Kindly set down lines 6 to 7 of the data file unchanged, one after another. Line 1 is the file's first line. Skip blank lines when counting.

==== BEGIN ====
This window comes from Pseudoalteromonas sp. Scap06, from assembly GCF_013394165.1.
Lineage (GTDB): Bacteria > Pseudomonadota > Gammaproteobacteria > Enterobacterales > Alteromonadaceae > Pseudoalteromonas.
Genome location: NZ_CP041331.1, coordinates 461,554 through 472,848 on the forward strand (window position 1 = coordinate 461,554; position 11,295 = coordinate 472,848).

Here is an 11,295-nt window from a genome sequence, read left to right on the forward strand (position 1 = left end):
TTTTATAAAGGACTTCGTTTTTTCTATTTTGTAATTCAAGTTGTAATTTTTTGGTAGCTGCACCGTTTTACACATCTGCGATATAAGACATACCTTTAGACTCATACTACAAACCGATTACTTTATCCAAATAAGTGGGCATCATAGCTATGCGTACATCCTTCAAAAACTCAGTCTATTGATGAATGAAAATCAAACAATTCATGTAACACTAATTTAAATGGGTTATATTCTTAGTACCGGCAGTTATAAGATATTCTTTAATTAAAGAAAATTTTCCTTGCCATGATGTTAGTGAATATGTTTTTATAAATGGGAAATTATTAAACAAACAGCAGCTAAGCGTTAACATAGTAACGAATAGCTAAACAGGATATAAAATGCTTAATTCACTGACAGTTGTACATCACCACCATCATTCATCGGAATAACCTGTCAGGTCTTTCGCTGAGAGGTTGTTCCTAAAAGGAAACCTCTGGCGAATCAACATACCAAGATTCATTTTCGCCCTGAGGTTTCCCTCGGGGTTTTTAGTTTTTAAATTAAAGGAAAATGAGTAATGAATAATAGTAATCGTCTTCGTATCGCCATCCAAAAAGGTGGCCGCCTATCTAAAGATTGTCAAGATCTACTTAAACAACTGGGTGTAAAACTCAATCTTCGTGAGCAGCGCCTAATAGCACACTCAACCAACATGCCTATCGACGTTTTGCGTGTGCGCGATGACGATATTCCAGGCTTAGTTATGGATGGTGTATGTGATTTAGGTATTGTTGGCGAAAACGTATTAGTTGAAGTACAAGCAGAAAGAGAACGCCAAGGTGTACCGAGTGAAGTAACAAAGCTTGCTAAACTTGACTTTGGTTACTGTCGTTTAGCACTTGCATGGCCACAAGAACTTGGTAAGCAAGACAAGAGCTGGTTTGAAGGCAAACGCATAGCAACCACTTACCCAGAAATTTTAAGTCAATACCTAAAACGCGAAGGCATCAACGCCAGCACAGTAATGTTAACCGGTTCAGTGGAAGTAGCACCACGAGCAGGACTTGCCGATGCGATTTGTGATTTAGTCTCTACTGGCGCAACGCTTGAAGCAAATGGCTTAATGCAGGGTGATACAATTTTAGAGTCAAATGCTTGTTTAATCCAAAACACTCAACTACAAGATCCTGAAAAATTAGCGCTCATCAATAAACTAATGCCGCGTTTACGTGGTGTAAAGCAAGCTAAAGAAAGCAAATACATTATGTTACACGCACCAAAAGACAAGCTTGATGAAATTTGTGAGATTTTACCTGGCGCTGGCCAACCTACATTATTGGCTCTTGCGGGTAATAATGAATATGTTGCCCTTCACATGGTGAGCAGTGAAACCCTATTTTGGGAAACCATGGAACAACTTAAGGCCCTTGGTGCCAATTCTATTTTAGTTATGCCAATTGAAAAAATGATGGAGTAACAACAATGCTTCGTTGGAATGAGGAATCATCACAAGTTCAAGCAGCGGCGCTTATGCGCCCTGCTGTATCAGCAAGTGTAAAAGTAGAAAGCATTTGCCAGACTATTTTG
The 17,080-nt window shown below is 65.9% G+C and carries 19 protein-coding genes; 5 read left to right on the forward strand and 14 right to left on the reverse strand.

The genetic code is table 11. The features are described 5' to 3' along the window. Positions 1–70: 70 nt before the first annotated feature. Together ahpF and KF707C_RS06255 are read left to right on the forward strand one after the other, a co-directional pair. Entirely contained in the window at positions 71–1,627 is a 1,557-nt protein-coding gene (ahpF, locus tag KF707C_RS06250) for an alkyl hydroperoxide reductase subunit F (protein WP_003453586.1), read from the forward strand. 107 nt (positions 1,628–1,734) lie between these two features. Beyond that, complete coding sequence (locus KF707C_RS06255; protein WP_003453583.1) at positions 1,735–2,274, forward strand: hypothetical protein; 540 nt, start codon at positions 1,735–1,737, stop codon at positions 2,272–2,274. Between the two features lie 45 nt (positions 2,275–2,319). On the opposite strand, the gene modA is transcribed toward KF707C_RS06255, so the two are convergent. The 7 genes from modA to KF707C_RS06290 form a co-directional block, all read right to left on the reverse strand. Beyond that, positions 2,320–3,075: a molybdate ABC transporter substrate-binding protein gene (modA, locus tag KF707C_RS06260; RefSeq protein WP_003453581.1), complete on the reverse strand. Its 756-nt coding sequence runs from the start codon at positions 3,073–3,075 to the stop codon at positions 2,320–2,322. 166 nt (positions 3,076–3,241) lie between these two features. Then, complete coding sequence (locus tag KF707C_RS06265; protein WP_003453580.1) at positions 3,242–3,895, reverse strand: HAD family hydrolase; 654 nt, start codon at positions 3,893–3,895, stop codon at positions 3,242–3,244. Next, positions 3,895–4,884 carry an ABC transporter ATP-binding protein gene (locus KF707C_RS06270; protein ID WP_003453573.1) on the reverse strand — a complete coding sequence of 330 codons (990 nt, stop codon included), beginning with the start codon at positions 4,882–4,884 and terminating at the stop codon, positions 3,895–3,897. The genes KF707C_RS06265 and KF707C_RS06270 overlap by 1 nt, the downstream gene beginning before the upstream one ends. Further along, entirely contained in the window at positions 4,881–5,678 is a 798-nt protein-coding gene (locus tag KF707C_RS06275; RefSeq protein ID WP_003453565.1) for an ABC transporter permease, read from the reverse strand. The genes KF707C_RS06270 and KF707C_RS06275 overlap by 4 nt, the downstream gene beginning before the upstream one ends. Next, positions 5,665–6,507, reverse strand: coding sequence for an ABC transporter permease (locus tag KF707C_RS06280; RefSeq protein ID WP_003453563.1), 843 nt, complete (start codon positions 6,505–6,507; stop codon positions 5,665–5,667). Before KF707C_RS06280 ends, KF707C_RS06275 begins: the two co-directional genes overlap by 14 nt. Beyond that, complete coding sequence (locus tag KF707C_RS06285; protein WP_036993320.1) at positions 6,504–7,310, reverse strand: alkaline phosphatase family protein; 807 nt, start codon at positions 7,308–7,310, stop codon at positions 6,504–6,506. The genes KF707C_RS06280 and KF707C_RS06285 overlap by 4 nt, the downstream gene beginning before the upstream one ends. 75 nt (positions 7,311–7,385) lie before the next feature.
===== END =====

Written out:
The 17,080-nt window shown below is 65.9% G+C and carries 19 protein-coding genes; 5 read left to right on the forward strand and 14 right to left on the reverse strand.

The genetic code is table 11. The features are described 5' to 3' along the window. Positions 1–70: 70 nt before the first annotated feature. Together ahpF and KF707C_RS06255 are read left to right on the forward strand one after the other, a co-directional pair. Entirely contained in the window at positions 71–1,627 is a 1,557-nt protein-coding gene (ahpF, locus tag KF707C_RS06250) for an alkyl hydroperoxide reductase subunit F (protein WP_003453586.1), read from the forward strand. 107 nt (positions 1,628–1,734) lie between these two features. Beyond that, complete coding sequence (locus KF707C_RS06255; protein WP_003453583.1) at positions 1,735–2,274, forward strand: hypothetical protein; 540 nt, start codon at positions 1,735–1,737, stop codon at positions 2,272–2,274. Between the two features lie 45 nt (positions 2,275–2,319). On the opposite strand, the gene modA is transcribed toward KF707C_RS06255, so the two are convergent. The 7 genes from modA to KF707C_RS06290 form a co-directional block, all read right to left on the reverse strand. Beyond that, positions 2,320–3,075: a molybdate ABC transporter substrate-binding protein gene (modA, locus tag KF707C_RS06260; RefSeq protein WP_003453581.1), complete on the reverse strand. Its 756-nt coding sequence runs from the start codon at positions 3,073–3,075 to the stop codon at positions 2,320–2,322. 166 nt (positions 3,076–3,241) lie between these two features. Then, complete coding sequence (locus tag KF707C_RS06265; protein WP_003453580.1) at positions 3,242–3,895, reverse strand: HAD family hydrolase; 654 nt, start codon at positions 3,893–3,895, stop codon at positions 3,242–3,244. Next, positions 3,895–4,884 carry an ABC transporter ATP-binding protein gene (locus KF707C_RS06270; protein ID WP_003453573.1) on the reverse strand — a complete coding sequence of 330 codons (990 nt, stop codon included), beginning with the start codon at positions 4,882–4,884 and terminating at the stop codon, positions 3,895–3,897. The genes KF707C_RS06265 and KF707C_RS06270 overlap by 1 nt, the downstream gene beginning before the upstream one ends. Further along, entirely contained in the window at positions 4,881–5,678 is a 798-nt protein-coding gene (locus tag KF707C_RS06275; RefSeq protein ID WP_003453565.1) for an ABC transporter permease, read from the reverse strand. The genes KF707C_RS06270 and KF707C_RS06275 overlap by 4 nt, the downstream gene beginning before the upstream one ends. Next, positions 5,665–6,507, reverse strand: coding sequence for an ABC transporter permease (locus tag KF707C_RS06280; RefSeq protein ID WP_003453563.1), 843 nt, complete (start codon positions 6,505–6,507; stop codon positions 5,665–5,667). Before KF707C_RS06280 ends, KF707C_RS06275 begins: the two co-directional genes overlap by 14 nt. Beyond that, complete coding sequence (locus tag KF707C_RS06285; protein WP_036993320.1) at positions 6,504–7,310, reverse strand: alkaline phosphatase family protein; 807 nt, start codon at positions 7,308–7,310, stop codon at positions 6,504–6,506. The genes KF707C_RS06280 and KF707C_RS06285 overlap by 4 nt, the downstream gene beginning before the upstream one ends. 75 nt (positions 7,311–7,385) lie before the next feature.